Thursday, 5 April 2018

Discerning Relationships: You, me, JP & Ed Sri

By Isaac Withers

'I ship that.' If you haven't heard this phrase, then you're clearly not in with the kids, or at least, that's what people were saying when I was at uni. It was kind of a game, you clocked a pair that you could see as a future couple and you called out the future relationship, you 'shipped it'. I suppose it exists somewhere between gambling and matchmaking, which I realise sounds terrible.

I was probably a bit too into this game but there was nothing better than accurately shipping people, when you saw two friends actually find that kind of happiness together. Anyway, it's maybe a good example of how fun relationships and dating is from a distance, but when it's you, there's obviously stakes involved. 

Recently, I've been doing a lot of reading into this sort of stuff, mostly in the form of Edward Sri's book, 'Men, Women and the Mystery of Love'. Lets say that that kind of book has been relevant to me this year, which is the nice way to put being confused to the point of reaching for a text book. Anyway, it's a really good book, and is a distillation of St. Pope John Paul II's 'Love and Responsibility', JP II's great philosophical work on relationships. Sri describes it as: 'the fruit off Wojtyla;s extensive pastoral work with young people and his philosophical reflections on this topic while serving as a priest and university professor in Krakow - long before the world would come to know him as Pope John Paul II.' p. 1

Not being a philosopher, that book kind of scares me a bit so I was happy to find this easier read. So, here are the big lessons on navigating this time of inbetweening from these great thinkers that have been relevant to my experience. In other words, its you, me, JP & Ed Sri. Let's go.

1. Be virtuous friends to each other

Interestingly, Sri kicks off the book with a chapter on friendship that blew me away with how accurate it was. He quotes Aristotle's three types of friendships, of pleasure, of utility, and virtuous friendship. In short, friendships of pleasure are the people you like to hang out with casualy, friendships of utility are friends you make through mutual work, and virtuous friendships are the deep ones. Sri writes:

'For Aristotle, the third form of friendship is friendship in the fullest sense. It can be called virtuous friendship because the two friends are united not in self-interest but in the pursuit of a common goal; the good life, the moral life that is found in virtue.' p. 8

When I read these categories of friendship, I could see the people in my life fit so clearly into them, not in a judgmental way, but I knew the people I had just gone clubbing with at uni and they contrasted so much with the people I shared that common goal with, the deeper, lasting friendships. Sri goes on to say that it is essential that our relationships be built on these virtuous friendships, so that we can be selfless and push the other to their good. John Paul thinks highly of this ideal of friendship also because it helps us avoid using others. He writes:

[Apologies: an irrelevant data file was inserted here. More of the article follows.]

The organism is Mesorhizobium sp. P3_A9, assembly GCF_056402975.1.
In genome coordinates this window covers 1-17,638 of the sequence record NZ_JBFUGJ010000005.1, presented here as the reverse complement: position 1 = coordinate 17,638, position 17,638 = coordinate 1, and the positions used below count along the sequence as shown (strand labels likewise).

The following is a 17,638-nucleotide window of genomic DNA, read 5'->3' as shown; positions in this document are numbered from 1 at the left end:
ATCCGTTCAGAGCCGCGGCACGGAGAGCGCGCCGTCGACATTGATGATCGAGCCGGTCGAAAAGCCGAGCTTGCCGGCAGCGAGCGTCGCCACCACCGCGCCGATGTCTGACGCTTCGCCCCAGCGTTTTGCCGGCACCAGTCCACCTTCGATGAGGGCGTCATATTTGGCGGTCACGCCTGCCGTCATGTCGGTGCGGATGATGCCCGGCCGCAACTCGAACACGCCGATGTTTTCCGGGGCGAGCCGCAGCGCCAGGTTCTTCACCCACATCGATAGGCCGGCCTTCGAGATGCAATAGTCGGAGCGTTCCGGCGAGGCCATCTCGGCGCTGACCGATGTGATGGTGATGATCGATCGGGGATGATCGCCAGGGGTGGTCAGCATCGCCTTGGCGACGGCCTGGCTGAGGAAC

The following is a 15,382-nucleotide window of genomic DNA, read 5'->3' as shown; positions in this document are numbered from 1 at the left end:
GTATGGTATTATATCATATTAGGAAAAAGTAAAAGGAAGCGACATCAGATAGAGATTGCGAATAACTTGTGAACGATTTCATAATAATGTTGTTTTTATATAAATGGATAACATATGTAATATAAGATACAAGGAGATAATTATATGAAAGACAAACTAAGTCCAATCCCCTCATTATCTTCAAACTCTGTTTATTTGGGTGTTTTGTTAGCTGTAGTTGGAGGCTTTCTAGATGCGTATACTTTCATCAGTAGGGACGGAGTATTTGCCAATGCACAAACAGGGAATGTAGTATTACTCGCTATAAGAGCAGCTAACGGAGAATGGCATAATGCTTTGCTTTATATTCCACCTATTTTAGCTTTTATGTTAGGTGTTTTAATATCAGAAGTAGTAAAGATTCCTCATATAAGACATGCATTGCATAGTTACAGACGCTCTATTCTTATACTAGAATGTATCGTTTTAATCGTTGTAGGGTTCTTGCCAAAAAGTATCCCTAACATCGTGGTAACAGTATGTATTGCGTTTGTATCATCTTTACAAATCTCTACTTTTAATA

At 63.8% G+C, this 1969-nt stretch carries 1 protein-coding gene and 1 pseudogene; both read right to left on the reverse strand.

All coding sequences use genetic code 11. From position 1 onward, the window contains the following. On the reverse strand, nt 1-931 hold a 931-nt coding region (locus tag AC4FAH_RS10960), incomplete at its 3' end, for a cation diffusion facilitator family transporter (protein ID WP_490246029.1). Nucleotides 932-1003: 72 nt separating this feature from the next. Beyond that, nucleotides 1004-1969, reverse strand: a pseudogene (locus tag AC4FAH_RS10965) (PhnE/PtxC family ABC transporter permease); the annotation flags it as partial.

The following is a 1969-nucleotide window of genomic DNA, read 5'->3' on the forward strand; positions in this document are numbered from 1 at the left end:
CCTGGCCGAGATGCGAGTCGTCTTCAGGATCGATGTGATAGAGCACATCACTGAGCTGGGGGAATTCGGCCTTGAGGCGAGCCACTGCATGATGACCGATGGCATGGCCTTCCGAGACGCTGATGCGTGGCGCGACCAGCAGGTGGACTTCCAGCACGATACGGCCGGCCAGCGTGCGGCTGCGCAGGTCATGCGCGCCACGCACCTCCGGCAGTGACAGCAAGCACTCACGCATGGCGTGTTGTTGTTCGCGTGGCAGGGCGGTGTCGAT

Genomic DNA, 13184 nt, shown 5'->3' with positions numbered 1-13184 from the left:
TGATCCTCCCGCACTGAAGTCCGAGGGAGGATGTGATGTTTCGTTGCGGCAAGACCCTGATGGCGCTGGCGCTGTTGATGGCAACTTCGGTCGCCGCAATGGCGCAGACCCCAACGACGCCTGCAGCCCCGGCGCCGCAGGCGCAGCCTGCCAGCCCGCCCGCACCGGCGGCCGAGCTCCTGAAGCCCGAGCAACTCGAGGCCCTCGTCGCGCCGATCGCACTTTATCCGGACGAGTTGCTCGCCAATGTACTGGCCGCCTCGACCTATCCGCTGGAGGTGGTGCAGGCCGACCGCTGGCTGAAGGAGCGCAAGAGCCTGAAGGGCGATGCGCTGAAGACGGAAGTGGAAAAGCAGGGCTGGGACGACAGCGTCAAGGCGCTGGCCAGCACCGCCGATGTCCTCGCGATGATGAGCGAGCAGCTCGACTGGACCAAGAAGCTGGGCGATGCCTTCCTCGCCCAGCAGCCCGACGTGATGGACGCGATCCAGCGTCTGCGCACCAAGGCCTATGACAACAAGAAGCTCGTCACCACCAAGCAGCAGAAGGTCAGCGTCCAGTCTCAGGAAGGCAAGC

'When two different people consciously choose a common aim it puts them on a footing of equality, and precludes the possibility that one of them might be subordinated to the other' (28-29)

Speaking of using each other...

2. We have a tendency to use each other

Ok, here's a big philosophical word for you: Utilitarianism. Oo. Sri describes it like this: 

'In this view, the best human actions are those that are most useful. And something is useful in so far as it maximizes pleasure and comfort for me and minimizes pain and discomfort. The underlying assumption is that happiness consists in pleasure.' p. 3

In short, Utilitarianism is really the outlook of what I can get from others for my own benefit, it's a self orientated way of looking at the world. It's really the big word that sums up the love vs use debate that I've written about previously here when talking about porn, so it plays in to the objectification of people and is really not in line with the self sacrificial (or agape) love, that is the Christian ideal of love. However, the danger of using each other in the relationship dynamic is not always as overt, sometimes it can creep in subtly. Sri checks this:

'Utilitarianism is so much a part of the modern world that many people today - even good Christians - may approach a relationship in terms of how useful a person is in helping them achieve their goals or how much fun they have with this person.' p. 3-4

To speak of a recent experience of this, utilitarianism can be emotional sometimes. I had my first real encounter with anxiety and work stress last year and really found a lot of peace in the femininity of the girl I was seeing at the time. Now that's not overtly bad, but I did have to check myself, that I wasn't using the peace that I got from this person as some form of coping mechanism, especially instead of say praying or being meditative. 

Sri quotes students throughout the book and one of them also spoke of this emotional use of people.